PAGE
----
Setting the record straight on the VA's 'Blue Button'

In his State of the Union address last month, President Obama gave a shout out--so to speak--to electronic medical records when he mentioned how veterans can now go to the Department of Veterans Affairs website and download their records "with a click of the mouse."

He was referring to an initiative announced last August that introduced a web-based feature--better known as the "Blue Button"--that could be used by veterans to download their personalized health information and share it with their providers or care coordinators. But some are saying that the President may have overstated the usefulness of the Blue Button at the current time.

The button does permit vets to view "self-entered health metrics" such as blood pressure, weight, heart rates, test results, military health history, and other health-related information. And, it also allows them to access data about their VA prescription histories, wellness reminders, and VA-related health appointments.

But, according to an article appearing this month in the St. Petersburg (Fla.) Times, vets still cannot obtain from their records data such as physicians' notes or X-rays.

"The things they can download today are generally the kinds of things you'd fill in on a clipboard when you go to see a specialist," Peter Levin, PhD, a co‑creator of the Blue Button, told the Times.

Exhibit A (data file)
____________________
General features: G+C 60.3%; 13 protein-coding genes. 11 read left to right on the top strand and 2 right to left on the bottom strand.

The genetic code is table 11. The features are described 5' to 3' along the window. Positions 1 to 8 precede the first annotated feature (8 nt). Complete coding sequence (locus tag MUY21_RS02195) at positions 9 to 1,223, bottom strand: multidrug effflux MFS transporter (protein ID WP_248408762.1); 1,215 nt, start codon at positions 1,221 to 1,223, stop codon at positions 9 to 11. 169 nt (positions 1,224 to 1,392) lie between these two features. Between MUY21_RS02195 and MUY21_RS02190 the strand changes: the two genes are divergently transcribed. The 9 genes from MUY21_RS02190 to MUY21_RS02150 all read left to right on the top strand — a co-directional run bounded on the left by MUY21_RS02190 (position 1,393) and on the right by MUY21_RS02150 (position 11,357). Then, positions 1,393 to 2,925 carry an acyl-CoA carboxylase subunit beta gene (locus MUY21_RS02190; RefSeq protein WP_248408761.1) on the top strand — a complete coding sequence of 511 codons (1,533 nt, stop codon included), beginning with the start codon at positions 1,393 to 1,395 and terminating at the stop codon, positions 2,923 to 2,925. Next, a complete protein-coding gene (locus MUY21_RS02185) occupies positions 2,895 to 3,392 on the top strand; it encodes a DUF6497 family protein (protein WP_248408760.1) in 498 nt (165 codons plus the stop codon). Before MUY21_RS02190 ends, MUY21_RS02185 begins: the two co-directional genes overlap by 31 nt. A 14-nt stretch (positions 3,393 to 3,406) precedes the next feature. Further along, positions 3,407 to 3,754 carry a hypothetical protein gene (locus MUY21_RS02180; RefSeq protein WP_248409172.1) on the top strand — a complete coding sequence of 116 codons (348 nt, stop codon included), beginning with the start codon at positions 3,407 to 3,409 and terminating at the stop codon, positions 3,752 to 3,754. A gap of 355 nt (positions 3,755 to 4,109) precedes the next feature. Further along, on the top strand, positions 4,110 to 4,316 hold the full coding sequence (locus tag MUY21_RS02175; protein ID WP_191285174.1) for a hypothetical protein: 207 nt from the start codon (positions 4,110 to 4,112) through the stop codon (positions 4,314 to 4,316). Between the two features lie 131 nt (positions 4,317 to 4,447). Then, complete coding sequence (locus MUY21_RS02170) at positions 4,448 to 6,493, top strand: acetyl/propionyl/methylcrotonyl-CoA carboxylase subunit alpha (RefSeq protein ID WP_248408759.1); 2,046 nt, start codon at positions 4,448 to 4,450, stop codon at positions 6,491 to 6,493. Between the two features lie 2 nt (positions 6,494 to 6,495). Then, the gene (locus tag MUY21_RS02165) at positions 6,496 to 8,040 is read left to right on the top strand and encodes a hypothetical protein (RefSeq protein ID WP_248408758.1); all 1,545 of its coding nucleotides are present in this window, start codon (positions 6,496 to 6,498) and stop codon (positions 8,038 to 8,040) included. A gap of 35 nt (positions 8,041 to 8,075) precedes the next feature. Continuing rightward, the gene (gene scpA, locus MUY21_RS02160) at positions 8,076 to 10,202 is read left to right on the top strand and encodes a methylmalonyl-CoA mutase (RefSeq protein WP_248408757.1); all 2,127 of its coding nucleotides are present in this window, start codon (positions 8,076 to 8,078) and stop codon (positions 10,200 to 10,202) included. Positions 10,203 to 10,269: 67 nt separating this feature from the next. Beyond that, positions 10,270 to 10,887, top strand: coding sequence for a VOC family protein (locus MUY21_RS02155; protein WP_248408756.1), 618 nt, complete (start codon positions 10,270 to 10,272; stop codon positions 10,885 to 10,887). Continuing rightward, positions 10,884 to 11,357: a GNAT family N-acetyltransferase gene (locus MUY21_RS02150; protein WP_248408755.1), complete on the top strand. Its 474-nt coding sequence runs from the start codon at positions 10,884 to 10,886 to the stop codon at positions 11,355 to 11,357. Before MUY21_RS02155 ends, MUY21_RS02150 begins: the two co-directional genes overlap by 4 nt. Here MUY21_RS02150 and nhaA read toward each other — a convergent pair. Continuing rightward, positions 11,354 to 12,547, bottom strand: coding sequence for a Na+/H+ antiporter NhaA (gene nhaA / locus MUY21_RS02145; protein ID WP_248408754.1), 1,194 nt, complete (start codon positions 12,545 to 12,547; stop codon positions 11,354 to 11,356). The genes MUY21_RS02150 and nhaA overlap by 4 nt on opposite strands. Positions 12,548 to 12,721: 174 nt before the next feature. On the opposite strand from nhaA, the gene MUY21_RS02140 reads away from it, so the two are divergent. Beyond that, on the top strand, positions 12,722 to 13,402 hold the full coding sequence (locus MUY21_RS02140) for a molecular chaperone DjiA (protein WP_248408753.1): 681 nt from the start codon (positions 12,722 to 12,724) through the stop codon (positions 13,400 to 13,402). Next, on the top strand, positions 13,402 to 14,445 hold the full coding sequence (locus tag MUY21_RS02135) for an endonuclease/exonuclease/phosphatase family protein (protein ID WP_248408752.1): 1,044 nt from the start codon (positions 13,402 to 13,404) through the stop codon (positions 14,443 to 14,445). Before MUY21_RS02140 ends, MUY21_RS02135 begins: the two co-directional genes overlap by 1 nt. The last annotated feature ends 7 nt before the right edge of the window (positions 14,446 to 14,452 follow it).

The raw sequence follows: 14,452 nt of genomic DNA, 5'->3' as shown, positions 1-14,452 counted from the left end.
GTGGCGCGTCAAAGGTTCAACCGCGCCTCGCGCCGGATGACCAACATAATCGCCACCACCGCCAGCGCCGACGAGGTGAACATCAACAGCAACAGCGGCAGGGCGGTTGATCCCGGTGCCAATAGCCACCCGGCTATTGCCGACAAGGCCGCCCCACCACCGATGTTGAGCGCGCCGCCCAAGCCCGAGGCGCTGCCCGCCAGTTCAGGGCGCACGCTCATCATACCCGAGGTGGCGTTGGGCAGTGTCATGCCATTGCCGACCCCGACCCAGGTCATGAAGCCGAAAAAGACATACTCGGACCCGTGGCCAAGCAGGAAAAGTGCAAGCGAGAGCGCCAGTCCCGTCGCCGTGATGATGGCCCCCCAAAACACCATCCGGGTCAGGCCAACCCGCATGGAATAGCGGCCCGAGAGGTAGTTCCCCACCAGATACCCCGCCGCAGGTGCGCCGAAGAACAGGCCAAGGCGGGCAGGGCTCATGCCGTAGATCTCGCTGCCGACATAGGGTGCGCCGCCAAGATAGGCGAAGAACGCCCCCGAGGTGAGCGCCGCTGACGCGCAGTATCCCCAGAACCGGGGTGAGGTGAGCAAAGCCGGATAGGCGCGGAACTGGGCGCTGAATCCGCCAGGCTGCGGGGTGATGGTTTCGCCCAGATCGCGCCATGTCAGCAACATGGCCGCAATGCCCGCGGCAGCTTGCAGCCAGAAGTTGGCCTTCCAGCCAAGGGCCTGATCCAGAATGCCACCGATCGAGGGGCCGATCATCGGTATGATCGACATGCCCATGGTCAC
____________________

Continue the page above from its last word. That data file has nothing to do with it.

One veterans' group, the Iraq and Afghanistan Veterans of America, was critical of the President's statement in the State of the Union address. "The President's comments are misleading to service members, veterans and the American public who now think that this system is in place and functional, while it is clearly not," the group says in a statement on its website.

The group said that it is requesting that the White House "set the record straight" on the current capacity of the medical records system.

Changes, though, already appear to be afoot for the site, My HealtheVet. Levin, who is the VA's chief technology officer, said that in March, data on allergies is expected to be released, and later, lab results, such as for chemistry and hematology, will be available.

Still, there is an urgency to get the Blue Button concept right--to permit users to obtain the data they need to make appropriate and informed decisions about their health. As envisioned by the White House, the Blue Button initiative will be expanded (beyond several thousand users) to all Medicare beneficiaries in the not so distant future. Commercial uses of the Blue Button are not that far behind.

And there's another important factor to consider, as well: Providing access to more data will ease the burdens veterans confront upon their return from overseas, according to Adam Bryant, who served with the Army National Guard in Afghanistan and is IAVA's membership director.

"We're just looking for the VA to step into the 21st century," said Bryant, in an interview with the Huffington Post. "These folks put their lives on the line and could give so much more if they were just given basic support when they come home." - Jan